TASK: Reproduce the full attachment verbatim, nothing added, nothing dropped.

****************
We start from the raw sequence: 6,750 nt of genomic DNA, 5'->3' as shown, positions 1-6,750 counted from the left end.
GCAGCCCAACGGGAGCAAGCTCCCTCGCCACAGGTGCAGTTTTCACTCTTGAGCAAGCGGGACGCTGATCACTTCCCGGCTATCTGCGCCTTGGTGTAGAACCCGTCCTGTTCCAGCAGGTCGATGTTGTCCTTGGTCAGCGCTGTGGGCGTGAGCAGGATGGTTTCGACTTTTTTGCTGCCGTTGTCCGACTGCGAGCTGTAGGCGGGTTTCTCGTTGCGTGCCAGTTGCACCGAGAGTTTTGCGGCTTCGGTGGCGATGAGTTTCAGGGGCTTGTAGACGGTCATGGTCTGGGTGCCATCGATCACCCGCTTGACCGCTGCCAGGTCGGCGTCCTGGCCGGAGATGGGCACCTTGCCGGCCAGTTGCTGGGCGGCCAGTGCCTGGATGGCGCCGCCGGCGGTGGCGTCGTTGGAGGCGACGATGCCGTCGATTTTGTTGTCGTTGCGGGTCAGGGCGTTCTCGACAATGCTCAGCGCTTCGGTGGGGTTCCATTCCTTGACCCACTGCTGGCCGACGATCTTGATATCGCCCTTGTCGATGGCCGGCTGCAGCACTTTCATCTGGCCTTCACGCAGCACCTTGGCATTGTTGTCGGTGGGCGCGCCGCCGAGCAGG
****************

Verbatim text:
We start from the raw sequence: 6,750 nt of genomic DNA, 5'->3' as shown, positions 1-6,750 counted from the left end.
GCAGCCCAACGGGAGCAAGCTCCCTCGCCACAGGTGCAGTTTTCACTCTTGAGCAAGCGGGACGCTGATCACTTCCCGGCTATCTGCGCCTTGGTGTAGAACCCGTCCTGTTCCAGCAGGTCGATGTTGTCCTTGGTCAGCGCTGTGGGCGTGAGCAGGATGGTTTCGACTTTTTTGCTGCCGTTGTCCGACTGCGAGCTGTAGGCGGGTTTCTCGTTGCGTGCCAGTTGCACCGAGAGTTTTGCGGCTTCGGTGGCGATGAGTTTCAGGGGCTTGTAGACGGTCATGGTCTGGGTGCCATCGATCACCCGCTTGACCGCTGCCAGGTCGGCGTCCTGGCCGGAGATGGGCACCTTGCCGGCCAGTTGCTGGGCGGCCAGTGCCTGGATGGCGCCGCCGGCGGTGGCGTCGTTGGAGGCGACGATGCCGTCGATTTTGTTGTCGTTGCGGGTCAGGGCGTTCTCGACAATGCTCAGCGCTTCGGTGGGGTTCCATTCCTTGACCCACTGCTGGCCGACGATCTTGATATCGCCCTTGTCGATGGCCGGCTGCAGCACTTTCATCTGGCCTTCACGCAGCACCTTGGCATTGTTGTCGGTGGGCGCGCCGCCGAGCAGG